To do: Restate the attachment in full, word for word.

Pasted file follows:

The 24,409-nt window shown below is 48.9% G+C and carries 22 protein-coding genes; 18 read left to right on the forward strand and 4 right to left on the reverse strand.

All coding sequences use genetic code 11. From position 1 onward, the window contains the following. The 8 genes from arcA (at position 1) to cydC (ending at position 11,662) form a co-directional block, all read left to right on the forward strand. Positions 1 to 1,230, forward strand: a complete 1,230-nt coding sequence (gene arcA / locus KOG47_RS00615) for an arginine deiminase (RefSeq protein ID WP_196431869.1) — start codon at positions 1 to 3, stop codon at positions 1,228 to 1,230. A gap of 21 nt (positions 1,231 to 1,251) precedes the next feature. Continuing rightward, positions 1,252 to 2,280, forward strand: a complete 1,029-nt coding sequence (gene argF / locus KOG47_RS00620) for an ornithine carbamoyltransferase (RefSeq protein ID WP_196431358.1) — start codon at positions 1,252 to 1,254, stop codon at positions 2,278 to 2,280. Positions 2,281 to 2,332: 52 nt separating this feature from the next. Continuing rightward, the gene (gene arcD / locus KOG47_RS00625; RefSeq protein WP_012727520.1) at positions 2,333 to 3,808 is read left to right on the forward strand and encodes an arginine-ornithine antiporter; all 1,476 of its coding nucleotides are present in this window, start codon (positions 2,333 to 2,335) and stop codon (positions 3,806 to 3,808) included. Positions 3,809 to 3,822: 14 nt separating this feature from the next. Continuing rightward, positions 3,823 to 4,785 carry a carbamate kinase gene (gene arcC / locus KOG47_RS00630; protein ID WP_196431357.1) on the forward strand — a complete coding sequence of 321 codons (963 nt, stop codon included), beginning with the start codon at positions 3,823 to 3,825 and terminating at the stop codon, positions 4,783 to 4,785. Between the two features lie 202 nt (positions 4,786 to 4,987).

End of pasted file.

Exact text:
The 24,409-nt window shown below is 48.9% G+C and carries 22 protein-coding genes; 18 read left to right on the forward strand and 4 right to left on the reverse strand.

All coding sequences use genetic code 11. From position 1 onward, the window contains the following. The 8 genes from arcA (at position 1) to cydC (ending at position 11,662) form a co-directional block, all read left to right on the forward strand. Positions 1 to 1,230, forward strand: a complete 1,230-nt coding sequence (gene arcA / locus KOG47_RS00615) for an arginine deiminase (RefSeq protein ID WP_196431869.1) — start codon at positions 1 to 3, stop codon at positions 1,228 to 1,230. A gap of 21 nt (positions 1,231 to 1,251) precedes the next feature. Continuing rightward, positions 1,252 to 2,280, forward strand: a complete 1,029-nt coding sequence (gene argF / locus KOG47_RS00620) for an ornithine carbamoyltransferase (RefSeq protein ID WP_196431358.1) — start codon at positions 1,252 to 1,254, stop codon at positions 2,278 to 2,280. Positions 2,281 to 2,332: 52 nt separating this feature from the next. Continuing rightward, the gene (gene arcD / locus KOG47_RS00625; RefSeq protein WP_012727520.1) at positions 2,333 to 3,808 is read left to right on the forward strand and encodes an arginine-ornithine antiporter; all 1,476 of its coding nucleotides are present in this window, start codon (positions 2,333 to 2,335) and stop codon (positions 3,806 to 3,808) included. Positions 3,809 to 3,822: 14 nt separating this feature from the next. Continuing rightward, positions 3,823 to 4,785 carry a carbamate kinase gene (gene arcC / locus KOG47_RS00630; protein ID WP_196431357.1) on the forward strand — a complete coding sequence of 321 codons (963 nt, stop codon included), beginning with the start codon at positions 3,823 to 3,825 and terminating at the stop codon, positions 4,783 to 4,785. Between the two features lie 202 nt (positions 4,786 to 4,987).